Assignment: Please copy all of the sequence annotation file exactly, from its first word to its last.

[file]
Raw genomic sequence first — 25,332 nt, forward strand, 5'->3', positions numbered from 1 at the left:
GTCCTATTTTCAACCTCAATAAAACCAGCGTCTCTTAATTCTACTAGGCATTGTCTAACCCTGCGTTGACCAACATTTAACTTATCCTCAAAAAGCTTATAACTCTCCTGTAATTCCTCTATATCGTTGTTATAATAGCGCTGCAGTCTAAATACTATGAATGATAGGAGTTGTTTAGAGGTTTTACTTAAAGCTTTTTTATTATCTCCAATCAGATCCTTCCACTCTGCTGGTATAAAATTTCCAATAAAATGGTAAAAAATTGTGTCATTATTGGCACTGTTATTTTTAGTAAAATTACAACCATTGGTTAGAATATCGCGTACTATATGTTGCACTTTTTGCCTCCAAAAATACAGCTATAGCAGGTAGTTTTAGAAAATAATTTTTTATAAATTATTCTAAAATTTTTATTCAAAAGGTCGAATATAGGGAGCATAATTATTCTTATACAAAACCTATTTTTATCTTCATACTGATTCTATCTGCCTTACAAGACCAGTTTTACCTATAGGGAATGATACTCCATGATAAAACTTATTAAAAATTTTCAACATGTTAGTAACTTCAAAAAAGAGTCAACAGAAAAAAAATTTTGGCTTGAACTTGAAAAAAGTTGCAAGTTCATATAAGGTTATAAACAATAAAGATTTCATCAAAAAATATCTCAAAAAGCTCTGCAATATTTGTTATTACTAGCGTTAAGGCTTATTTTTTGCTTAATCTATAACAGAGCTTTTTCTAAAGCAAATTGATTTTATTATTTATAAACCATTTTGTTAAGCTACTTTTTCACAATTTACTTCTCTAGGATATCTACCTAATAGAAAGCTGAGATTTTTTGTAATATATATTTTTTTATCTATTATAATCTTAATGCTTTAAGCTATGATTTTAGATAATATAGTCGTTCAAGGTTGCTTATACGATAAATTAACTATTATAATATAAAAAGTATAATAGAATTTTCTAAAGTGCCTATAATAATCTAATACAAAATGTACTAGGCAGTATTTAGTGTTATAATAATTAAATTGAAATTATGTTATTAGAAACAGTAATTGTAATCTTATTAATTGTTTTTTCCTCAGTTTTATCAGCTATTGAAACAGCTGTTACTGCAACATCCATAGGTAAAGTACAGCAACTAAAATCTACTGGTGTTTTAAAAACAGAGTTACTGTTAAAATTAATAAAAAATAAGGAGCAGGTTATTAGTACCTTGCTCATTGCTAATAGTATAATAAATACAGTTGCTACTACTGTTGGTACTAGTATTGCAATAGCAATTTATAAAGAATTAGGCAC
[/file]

Raw genomic sequence first — 25,332 nt, forward strand, 5'->3', positions numbered from 1 at the left:
GTCCTATTTTCAACCTCAATAAAACCAGCGTCTCTTAATTCTACTAGGCATTGTCTAACCCTGCGTTGACCAACATTTAACTTATCCTCAAAAAGCTTATAACTCTCCTGTAATTCCTCTATATCGTTGTTATAATAGCGCTGCAGTCTAAATACTATGAATGATAGGAGTTGTTTAGAGGTTTTACTTAAAGCTTTTTTATTATCTCCAATCAGATCCTTCCACTCTGCTGGTATAAAATTTCCAATAAAATGGTAAAAAATTGTGTCATTATTGGCACTGTTATTTTTAGTAAAATTACAACCATTGGTTAGAATATCGCGTACTATATGTTGCACTTTTTGCCTCCAAAAATACAGCTATAGCAGGTAGTTTTAGAAAATAATTTTTTATAAATTATTCTAAAATTTTTATTCAAAAGGTCGAATATAGGGAGCATAATTATTCTTATACAAAACCTATTTTTATCTTCATACTGATTCTATCTGCCTTACAAGACCAGTTTTACCTATAGGGAATGATACTCCATGATAAAACTTATTAAAAATTTTCAACATGTTAGTAACTTCAAAAAAGAGTCAACAGAAAAAAAATTTTGGCTTGAACTTGAAAAAAGTTGCAAGTTCATATAAGGTTATAAACAATAAAGATTTCATCAAAAAATATCTCAAAAAGCTCTGCAATATTTGTTATTACTAGCGTTAAGGCTTATTTTTTGCTTAATCTATAACAGAGCTTTTTCTAAAGCAAATTGATTTTATTATTTATAAACCATTTTGTTAAGCTACTTTTTCACAATTTACTTCTCTAGGATATCTACCTAATAGAAAGCTGAGATTTTTTGTAATATATATTTTTTTATCTATTATAATCTTAATGCTTTAAGCTATGATTTTAGATAATATAGTCGTTCAAGGTTGCTTATACGATAAATTAACTATTATAATATAAAAAGTATAATAGAATTTTCTAAAGTGCCTATAATAATCTAATACAAAATGTACTAGGCAGTATTTAGTGTTATAATAATTAAATTGAAATTATGTTATTAGAAACAGTAATTGTAATCTTATTAATTGTTTTTTCCTCAGTTTTATCAGCTATTGAAACAGCTGTTACTGCAACATCCATAGGTAAAGTACAGCAACTAAAATCTACTGGTGTTTTAAAAACAGAGTTACTGTTAAAATTAATAAAAAATAAGGAGCAGGTTATTAGTACCTTGCTCATTGCTAATAGTATAATAAATACAGTTGCTACTACTGTTGGTACTAGTATTGCAATAGCAATTTATAAAGAATTAGGCAC